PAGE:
Poem-A-Day: Sally Ridgway

I really like this poem by Sally Ridgway because it reminds me of the comfort of quirky routines, even if that reminder also highlights the bereftness of their absence. The melancholy in this poem is what makes the satisfaction of the routine valuable. As C.S. Lewis wrote about grief, “The pain now is part of the happiness then. That is the deal.”

When I saw U2 in concert last May, Bono said something that resonated with me enough for me to remember it: “There is no end to grief. That’s how we know there is no end to love.” Scoff all you like about Bono and rock concerts and the idea that there might be anything profound coming out of them, but that quote is worth hanging onto.

So there are two iterations of an important idea. Here’s the third:

***

Hardly Worth Mentioning
                            for Laura Guidry

that squirrel dead in our street
the one that sharpened its teeth on the white antlers on the balcony

the resonance of its gnawing
bone on bone on the balcony floor
friends cocked their heads
at the sound in our still house

I’d tell them it was our squirrel brushing her teeth
Do you want to see?
No, they’d say, but I did—
antlers I’d placed there, the squirrel leaping rooftops to find them
me, watching from my morning window

then the squirrel headed for the neighbor’s maple
and a car in a hurry, oblivious . . .

*

the sky is bone white behind the maple
my silent morning ritual, the white structure of antlers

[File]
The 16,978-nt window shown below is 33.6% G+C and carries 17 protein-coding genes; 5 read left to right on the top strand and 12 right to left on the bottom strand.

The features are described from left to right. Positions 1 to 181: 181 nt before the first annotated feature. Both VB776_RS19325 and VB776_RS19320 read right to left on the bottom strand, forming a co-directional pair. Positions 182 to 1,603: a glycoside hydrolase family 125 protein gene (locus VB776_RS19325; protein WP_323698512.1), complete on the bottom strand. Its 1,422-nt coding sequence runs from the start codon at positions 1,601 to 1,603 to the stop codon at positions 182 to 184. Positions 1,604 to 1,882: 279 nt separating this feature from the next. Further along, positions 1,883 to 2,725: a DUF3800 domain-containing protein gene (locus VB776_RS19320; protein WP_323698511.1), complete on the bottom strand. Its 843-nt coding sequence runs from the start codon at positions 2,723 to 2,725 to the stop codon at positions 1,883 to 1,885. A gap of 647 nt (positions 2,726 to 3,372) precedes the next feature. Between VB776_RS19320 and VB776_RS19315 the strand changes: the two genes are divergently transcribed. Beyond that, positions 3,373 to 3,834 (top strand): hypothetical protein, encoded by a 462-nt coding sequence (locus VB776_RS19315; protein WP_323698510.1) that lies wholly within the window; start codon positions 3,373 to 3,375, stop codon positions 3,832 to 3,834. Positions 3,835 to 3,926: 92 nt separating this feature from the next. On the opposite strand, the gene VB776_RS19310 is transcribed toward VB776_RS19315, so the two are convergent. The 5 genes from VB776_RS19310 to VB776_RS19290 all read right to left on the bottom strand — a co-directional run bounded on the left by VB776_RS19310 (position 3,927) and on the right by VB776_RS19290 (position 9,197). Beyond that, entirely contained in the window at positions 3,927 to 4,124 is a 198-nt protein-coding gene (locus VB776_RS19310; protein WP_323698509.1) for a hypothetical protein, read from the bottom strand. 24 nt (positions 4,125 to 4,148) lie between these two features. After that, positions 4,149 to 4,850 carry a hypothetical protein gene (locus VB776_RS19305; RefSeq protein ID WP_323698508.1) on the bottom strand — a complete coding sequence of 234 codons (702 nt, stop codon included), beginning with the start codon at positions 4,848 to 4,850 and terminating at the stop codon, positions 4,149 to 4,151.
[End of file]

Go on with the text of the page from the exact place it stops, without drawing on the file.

I need something the same each morning
unconscious, unimportant—trivial sound, insignificant
time, while big things drop off that were unnatural anyway

I’d lifted the antlers from a forest floor, admiring lines,
hauled them home, a thousand miles
art for three balconies, two marriages’ worth, a quarter century
before that daily sound of determined life

my part—provision, witness
now the sunrise behind the maple is pink as if suffused
with the tiniest drop of blood

***

Sally Ridgway is a longtime Houstonian whose poetry has been published in anthologies including Big Land, Big Sky, Big Hair and Untameable City and in literary journals including Gulf Coast and The Texas Review and the newspaper The Texas Observer. She has taught Creative Writing through Writers in the Schools and The C.G. Jung Center and English at high schools in Galveston and Houston and at Houston Community College. She has an MFA in Writing from Vermont College.